Category Archives: Politics

How does Romans 12:16-21 apply to political disagreements?

During the past four years, we have become a very divided nation. Topics in the news have included: collusion with Russia, impeachment, Black Lives Matter, Antifa, QAnon, white nationalists, election issues, Hunter Biden, COVID-19, and riots all over the country. Social media discussions about these topics have become rather heated at times. How then should Christians respond? Romans 12:16-21 seems to be a good starting place.

“Live in harmony with one another. Do not be haughty, but associate with the lowly. Never be wise in your own sight. Repay no one evil for evil, but give thought to do what is honorable in the sight of all. If possible, so far as it depends on you, live peaceably with all. Beloved, never avenge yourselves, but leave it to the wrath of God, for it is written, ‘Vengeance is mine, I will repay, says the Lord.’ To the contrary, ‘if your enemy is hungry, feed him; if he is thirsty, give him something to drink; for by so doing you will heap burning coals on his head.’ Do not be overcome by evil, but overcome evil with good.”

1. We should be peaceful whenever possible.

If God tells us to be harmonious, humble, honorable, peaceable, not vengeful, and not to be overcome by evil, that should be our modus operandi. The response or actions of other people should not change the way we respond. However, if we decline to follow God’s commands as here mentioned, we are no longer representing Christ but something else. No matter how great the political cause, disobedience in these areas can be detrimental to God’s greater purposes. We must do God’s work in God’s way to honor Him. Keep that in mind.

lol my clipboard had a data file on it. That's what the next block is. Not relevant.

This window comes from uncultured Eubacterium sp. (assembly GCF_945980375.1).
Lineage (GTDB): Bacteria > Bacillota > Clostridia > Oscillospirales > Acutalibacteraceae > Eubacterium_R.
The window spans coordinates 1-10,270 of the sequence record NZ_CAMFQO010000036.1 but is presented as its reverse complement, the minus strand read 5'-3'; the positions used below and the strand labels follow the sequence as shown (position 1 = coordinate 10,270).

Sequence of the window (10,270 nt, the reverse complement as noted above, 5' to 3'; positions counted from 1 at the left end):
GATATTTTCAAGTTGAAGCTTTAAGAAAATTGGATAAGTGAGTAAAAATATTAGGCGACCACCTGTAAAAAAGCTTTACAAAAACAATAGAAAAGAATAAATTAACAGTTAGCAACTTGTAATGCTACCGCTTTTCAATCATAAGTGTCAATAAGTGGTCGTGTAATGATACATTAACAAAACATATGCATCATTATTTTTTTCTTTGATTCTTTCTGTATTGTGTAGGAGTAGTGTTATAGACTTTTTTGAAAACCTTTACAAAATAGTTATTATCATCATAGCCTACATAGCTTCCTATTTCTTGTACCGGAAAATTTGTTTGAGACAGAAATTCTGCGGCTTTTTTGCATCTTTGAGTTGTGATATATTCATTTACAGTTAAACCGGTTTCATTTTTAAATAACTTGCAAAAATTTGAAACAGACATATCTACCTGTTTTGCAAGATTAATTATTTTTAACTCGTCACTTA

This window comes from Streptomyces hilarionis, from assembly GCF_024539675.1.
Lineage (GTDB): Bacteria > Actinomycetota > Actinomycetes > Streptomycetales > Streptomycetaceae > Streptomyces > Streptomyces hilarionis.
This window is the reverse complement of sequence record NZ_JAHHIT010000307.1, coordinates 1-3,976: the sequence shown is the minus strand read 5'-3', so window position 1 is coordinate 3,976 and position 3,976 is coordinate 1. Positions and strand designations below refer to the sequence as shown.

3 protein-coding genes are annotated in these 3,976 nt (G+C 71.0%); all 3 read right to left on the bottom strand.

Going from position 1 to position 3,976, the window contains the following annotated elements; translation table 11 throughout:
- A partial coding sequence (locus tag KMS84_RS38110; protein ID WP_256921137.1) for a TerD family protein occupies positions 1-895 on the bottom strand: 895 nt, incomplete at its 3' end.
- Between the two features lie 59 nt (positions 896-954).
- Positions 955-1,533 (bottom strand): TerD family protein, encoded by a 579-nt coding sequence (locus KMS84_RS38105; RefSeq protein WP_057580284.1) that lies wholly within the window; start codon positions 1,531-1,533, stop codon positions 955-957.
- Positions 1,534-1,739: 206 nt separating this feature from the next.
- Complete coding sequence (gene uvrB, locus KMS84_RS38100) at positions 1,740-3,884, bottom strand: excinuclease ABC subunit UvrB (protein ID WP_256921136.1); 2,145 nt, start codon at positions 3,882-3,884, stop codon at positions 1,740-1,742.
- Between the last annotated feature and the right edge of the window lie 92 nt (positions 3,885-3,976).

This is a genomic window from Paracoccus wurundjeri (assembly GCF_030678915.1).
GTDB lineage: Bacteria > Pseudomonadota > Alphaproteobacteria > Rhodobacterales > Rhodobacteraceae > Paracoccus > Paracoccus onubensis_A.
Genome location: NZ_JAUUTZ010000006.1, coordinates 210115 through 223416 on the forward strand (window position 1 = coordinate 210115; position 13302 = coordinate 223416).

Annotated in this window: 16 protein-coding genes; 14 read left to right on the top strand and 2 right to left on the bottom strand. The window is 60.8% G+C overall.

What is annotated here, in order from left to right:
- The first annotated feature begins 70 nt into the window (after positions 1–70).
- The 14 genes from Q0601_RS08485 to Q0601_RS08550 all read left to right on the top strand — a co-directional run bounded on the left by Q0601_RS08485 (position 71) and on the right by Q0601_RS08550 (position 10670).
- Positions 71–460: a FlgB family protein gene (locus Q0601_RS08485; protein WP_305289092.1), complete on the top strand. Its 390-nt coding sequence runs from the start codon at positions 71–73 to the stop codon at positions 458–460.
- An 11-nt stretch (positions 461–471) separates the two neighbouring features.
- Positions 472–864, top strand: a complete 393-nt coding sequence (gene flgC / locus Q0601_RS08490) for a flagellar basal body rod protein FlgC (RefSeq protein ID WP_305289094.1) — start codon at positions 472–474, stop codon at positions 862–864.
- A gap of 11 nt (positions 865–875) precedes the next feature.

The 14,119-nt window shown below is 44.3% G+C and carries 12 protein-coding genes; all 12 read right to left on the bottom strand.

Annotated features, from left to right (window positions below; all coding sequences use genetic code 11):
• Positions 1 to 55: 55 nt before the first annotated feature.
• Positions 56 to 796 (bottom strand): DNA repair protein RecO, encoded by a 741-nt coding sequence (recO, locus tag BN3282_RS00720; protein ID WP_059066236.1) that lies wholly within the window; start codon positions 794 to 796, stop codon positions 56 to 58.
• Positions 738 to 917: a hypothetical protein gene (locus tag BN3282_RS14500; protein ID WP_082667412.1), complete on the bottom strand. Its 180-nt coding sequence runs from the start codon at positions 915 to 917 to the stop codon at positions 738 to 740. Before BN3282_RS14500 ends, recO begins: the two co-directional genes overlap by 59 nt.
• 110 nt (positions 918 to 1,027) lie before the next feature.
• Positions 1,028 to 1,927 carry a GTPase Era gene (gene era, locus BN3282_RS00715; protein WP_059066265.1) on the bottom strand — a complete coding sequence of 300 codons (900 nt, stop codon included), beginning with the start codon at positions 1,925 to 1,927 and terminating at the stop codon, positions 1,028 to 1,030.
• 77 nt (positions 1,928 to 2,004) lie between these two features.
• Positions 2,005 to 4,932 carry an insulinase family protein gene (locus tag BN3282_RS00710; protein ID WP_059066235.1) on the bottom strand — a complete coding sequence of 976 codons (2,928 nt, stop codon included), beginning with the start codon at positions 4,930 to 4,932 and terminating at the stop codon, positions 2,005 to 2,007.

2. We should defend the US constitution and American law when possible.

One of the tricky things about being an American Christian is that we are both citizens of heaven and our country. We have responsibilities to both. Our first priority is to God but another priority is loyalty to our country. A good summary of this loyalty is in the oath I took when hired by the US Postal Service:

“I, do solemnly swear that I will support and defend the Constitution of the United States against all enemies, foreign and domestic; that I will bear true faith and allegiance to the same; that I take this obligation freely, without any mental reservation or purpose of evasion; and that I will well and faithfully discharge the duties of the office on which I am about to enter. So help me God.”